The next morning still not feeling any better, in fact feeling worst, we ended up missing breakfast and having a slow start. Nick was trying to get me to stay in bed but me being my stubborn self said we should explore. So yet again we went to the pier to get a ferry to Phra Artnit (number 13). From here it was short walk to Khao San Road which has featured in a few films (The Beach and Hangover), it is a street full of stalls, cheap guesthouses and pubs making it a backpackers haven.
After a quick walk round and sighing in relief that our hotel wasn’t near here we went on to the Democracy Monument. This had a large political demonstration taking place, which meant it had a traffic jam, lots of people and lots of noise.
We did a quick photo stop and moved on to the Giant Swing monument instead.
Again this wasn’t what was expected and we weren’t sure what it was about, but it was outside a nice looking temple. I was starting to feel bad again so had to sit the temple out. However Nick went and took lots of photo’s and said that the large Buddha was impressive.
After a small argument as to whether or not I should go back and lay down, I managed to persuade Nick to go to one more place before going back. This was called the Golden Mountain and offered views of the city once you climbed 318 steps to the top. Yet again there was a debate whether I should go up Nick telling me that I didn’t look great. Once again my stubbornness won out and we went up together. The views were ok nothing special as there isn’t really anything in Bangkok which stands out as a landmark. It was only 50 Bhat (25p) so wasn’t too bad.
Now I gave in and we got a taxi back to our hotel just in time for me to collapse on our lovely comfy bed until the next day. Dinner that night wasn’t happening I didn’t want food and Nick didn’t want to eat on his own so it was to 7 eleven for a shredded pork bun and a packet of crisps.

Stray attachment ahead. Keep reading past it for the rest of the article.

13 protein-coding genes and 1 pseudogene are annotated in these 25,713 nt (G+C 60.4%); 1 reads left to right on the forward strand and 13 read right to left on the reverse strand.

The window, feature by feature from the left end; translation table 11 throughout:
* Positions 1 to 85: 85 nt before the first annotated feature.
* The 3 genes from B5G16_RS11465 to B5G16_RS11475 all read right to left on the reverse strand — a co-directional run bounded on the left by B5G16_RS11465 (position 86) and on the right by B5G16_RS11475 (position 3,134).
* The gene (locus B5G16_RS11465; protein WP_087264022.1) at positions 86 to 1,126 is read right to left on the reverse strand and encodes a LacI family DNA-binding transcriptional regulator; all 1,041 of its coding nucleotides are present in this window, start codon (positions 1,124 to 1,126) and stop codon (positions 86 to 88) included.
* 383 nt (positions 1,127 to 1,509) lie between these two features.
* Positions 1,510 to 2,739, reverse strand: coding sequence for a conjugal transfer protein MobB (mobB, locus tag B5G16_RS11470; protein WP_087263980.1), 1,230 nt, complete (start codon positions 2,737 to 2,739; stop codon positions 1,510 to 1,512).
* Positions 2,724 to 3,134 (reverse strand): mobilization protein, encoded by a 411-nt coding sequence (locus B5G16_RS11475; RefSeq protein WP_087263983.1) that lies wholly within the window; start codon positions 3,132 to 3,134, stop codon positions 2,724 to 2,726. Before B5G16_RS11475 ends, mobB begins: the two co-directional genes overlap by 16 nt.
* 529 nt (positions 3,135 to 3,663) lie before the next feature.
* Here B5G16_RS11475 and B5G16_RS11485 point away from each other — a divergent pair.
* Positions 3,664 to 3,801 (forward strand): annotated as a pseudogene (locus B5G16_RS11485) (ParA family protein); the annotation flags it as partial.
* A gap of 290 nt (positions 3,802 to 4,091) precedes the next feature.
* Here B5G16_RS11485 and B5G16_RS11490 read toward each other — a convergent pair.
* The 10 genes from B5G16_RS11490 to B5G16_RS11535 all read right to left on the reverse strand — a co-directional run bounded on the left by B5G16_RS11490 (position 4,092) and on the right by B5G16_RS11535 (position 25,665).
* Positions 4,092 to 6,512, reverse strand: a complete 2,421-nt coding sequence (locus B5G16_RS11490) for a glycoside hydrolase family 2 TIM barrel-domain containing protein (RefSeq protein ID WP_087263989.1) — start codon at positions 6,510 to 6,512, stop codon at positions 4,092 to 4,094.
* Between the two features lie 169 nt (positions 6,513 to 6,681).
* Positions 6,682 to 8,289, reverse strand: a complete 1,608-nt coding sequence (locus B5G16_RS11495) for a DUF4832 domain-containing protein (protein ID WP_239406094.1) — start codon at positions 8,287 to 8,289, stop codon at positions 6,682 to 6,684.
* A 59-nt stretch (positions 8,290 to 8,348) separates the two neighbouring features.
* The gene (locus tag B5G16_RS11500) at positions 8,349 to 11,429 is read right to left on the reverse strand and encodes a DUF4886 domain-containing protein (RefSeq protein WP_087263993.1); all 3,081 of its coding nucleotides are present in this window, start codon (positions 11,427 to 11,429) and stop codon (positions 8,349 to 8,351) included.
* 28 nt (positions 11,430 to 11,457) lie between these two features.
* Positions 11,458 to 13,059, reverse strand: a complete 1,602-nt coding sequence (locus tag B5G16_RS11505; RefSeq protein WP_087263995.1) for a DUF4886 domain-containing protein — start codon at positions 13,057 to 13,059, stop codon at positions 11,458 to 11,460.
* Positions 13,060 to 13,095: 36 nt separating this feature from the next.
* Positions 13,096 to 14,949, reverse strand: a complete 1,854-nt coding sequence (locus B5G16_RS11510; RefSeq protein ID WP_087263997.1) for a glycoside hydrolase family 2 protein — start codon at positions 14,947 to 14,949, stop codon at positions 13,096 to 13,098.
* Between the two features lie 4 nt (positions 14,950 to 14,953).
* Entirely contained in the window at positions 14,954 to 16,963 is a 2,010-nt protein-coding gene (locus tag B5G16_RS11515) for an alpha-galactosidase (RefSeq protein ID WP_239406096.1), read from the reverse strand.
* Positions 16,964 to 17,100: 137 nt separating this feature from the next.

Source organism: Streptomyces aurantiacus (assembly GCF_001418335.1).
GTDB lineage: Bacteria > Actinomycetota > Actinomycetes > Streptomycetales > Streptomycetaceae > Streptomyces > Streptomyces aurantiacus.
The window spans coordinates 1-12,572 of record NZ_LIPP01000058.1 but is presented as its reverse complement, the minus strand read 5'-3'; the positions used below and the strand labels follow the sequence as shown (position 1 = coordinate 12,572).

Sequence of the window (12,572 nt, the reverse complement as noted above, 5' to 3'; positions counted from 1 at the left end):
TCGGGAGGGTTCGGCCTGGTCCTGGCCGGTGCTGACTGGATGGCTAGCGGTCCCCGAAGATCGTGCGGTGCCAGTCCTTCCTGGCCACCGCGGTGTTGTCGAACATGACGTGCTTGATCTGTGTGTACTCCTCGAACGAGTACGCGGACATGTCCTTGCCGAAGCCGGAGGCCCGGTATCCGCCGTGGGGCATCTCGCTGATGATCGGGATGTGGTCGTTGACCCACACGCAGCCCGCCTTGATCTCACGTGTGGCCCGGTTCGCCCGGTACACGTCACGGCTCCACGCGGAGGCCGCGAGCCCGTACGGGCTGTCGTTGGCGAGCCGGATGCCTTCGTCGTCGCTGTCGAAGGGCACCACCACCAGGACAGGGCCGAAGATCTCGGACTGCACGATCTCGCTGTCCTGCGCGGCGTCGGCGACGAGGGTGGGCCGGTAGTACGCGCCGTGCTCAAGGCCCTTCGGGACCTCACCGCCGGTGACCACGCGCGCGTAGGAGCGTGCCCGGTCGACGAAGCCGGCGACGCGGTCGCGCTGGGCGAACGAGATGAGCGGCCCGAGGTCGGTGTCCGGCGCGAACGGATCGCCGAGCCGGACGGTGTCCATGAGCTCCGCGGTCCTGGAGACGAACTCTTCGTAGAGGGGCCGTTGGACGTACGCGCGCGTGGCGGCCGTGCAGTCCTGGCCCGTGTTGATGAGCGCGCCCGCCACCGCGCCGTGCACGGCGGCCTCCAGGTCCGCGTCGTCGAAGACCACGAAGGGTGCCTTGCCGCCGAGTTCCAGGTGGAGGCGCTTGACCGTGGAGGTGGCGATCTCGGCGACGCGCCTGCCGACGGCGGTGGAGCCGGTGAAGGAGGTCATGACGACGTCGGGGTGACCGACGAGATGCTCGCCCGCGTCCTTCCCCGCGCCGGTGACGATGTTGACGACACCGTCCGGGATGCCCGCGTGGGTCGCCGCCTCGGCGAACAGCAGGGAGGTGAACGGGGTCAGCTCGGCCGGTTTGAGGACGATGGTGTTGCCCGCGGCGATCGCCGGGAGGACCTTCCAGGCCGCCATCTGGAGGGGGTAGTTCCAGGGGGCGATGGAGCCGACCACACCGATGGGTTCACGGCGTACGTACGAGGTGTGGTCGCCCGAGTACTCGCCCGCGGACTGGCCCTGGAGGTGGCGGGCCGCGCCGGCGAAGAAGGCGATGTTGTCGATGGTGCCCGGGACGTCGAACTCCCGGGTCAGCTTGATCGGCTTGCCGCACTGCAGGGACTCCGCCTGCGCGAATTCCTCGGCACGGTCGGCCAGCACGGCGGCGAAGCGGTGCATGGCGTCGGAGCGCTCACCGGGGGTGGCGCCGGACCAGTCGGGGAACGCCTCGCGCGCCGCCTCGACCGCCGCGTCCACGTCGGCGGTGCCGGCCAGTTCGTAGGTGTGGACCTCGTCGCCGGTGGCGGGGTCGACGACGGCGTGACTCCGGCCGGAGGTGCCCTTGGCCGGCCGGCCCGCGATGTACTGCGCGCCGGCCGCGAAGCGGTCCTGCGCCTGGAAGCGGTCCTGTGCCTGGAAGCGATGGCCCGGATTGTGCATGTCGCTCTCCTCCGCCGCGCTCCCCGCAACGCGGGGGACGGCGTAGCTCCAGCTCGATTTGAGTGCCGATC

Our last day and after me missing breakfast yet again Nick put his foot down and insisted that I go to the doctor, which in Bangkok meant going to the hospital. This felt a little dramatic but I had to admit I need to see someone as I was; feeling sick, couldn’t stand the sight or smell of food (which as you know is not like me) had a constant headache, bad cough and had been bitten once in a malaria area. The hospital was not what we were expecting it was more like a 5 star hotel with a reception desk, chandeliers and comfy leather sofas.
I had to check in which involved a digital photograph and a few details, I was given a plastic card with me name on and instructed up a level. Expecting this to be when in turned into a hospital we were yet again surprised by waiting room with leather comfy arm chairs. I waited all of two seconds and had get my vitals checked and two minutes for the doctor, who told me that I most likely had dehydrated and may have to go on a drip for one night. At this we both looked shocked and told him we had plans to travel that night. He said he would do blood tests to rule out malaria and dengue fever first. Another shockingly long wait of one minute and I was having my blood taken and nose swabbed. We were now told we would have to wait for the blood test results to come back and were gob smacked when they said it would be under an hour, which it was! Results back and the doctor had confirmed his diagnosis I had dehydration but he wouldn’t keep me in so I could travel and instead told me off for not eating, giving me sickness tablets, sachets of powder to rehydrate me and something for my cough. All of this and it only cost £85 I was amazed! Medicines in hand we went back to the hotel grabbed some food (well a small bag of chips for me) and went off to get our train to Krabi.